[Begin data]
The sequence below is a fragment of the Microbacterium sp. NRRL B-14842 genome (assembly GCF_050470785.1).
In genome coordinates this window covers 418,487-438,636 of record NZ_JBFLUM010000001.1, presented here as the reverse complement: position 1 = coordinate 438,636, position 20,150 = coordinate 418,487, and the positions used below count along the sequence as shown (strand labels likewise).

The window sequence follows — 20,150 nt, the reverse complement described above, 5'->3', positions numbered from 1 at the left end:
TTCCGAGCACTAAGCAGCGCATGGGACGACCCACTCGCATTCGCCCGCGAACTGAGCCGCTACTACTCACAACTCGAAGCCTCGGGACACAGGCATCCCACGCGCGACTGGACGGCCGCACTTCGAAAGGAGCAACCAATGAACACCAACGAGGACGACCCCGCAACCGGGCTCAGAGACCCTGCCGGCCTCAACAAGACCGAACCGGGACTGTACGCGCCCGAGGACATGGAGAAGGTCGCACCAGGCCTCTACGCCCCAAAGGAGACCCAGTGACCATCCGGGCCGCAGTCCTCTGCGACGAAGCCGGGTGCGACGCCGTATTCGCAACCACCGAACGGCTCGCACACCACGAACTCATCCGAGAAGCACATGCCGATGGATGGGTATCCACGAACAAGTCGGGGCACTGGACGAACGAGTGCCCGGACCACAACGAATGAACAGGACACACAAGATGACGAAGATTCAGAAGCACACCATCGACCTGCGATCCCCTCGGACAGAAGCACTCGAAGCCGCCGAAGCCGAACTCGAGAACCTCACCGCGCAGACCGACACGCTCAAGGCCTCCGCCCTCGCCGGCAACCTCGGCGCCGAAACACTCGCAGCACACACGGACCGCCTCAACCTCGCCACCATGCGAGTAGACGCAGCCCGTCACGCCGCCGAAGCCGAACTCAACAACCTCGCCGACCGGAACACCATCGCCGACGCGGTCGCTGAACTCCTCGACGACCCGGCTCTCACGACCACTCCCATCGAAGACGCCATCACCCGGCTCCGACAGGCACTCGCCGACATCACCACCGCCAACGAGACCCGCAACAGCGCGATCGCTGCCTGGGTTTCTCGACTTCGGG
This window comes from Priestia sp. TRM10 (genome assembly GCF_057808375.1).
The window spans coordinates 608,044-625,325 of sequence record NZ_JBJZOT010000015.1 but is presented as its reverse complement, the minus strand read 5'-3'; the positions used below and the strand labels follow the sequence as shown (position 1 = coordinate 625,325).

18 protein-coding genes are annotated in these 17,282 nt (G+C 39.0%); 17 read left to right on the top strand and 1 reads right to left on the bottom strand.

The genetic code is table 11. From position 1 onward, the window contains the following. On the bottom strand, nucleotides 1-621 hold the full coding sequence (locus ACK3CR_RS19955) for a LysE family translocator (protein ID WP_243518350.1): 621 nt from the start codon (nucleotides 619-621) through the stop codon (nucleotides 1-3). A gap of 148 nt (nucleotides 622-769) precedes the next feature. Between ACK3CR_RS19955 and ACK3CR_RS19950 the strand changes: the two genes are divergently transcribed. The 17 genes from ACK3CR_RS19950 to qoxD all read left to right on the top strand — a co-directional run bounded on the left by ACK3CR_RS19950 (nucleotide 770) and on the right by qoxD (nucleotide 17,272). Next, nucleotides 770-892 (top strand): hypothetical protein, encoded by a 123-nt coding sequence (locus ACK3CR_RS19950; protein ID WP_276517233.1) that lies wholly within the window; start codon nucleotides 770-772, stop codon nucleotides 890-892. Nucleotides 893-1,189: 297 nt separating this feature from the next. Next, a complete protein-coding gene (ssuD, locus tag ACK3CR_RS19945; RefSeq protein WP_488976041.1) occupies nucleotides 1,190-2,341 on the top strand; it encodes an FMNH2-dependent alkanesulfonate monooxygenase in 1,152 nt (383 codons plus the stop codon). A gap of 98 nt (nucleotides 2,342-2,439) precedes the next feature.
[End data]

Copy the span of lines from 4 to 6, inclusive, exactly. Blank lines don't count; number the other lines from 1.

TTCCGAGCACTAAGCAGCGCATGGGACGACCCACTCGCATTCGCCCGCGAACTGAGCCGCTACTACTCACAACTCGAAGCCTCGGGACACAGGCATCCCACGCGCGACTGGACGGCCGCACTTCGAAAGGAGCAACCAATGAACACCAACGAGGACGACCCCGCAACCGGGCTCAGAGACCCTGCCGGCCTCAACAAGACCGAACCGGGACTGTACGCGCCCGAGGACATGGAGAAGGTCGCACCAGGCCTCTACGCCCCAAAGGAGACCCAGTGACCATCCGGGCCGCAGTCCTCTGCGACGAAGCCGGGTGCGACGCCGTATTCGCAACCACCGAACGGCTCGCACACCACGAACTCATCCGAGAAGCACATGCCGATGGATGGGTATCCACGAACAAGTCGGGGCACTGGACGAACGAGTGCCCGGACCACAACGAATGAACAGGACACACAAGATGACGAAGATTCAGAAGCACACCATCGACCTGCGATCCCCTCGGACAGAAGCACTCGAAGCCGCCGAAGCCGAACTCGAGAACCTCACCGCGCAGACCGACACGCTCAAGGCCTCCGCCCTCGCCGGCAACCTCGGCGCCGAAACACTCGCAGCACACACGGACCGCCTCAACCTCGCCACCATGCGAGTAGACGCAGCCCGTCACGCCGCCGAAGCCGAACTCAACAACCTCGCCGACCGGAACACCATCGCCGACGCGGTCGCTGAACTCCTCGACGACCCGGCTCTCACGACCACTCCCATCGAAGACGCCATCACCCGGCTCCGACAGGCACTCGCCGACATCACCACCGCCAACGAGACCCGCAACAGCGCGATCGCTGCCTGGGTTTCTCGACTTCGGG
This window comes from Priestia sp. TRM10 (genome assembly GCF_057808375.1).
The window spans coordinates 608,044-625,325 of sequence record NZ_JBJZOT010000015.1 but is presented as its reverse complement, the minus strand read 5'-3'; the positions used below and the strand labels follow the sequence as shown (position 1 = coordinate 625,325).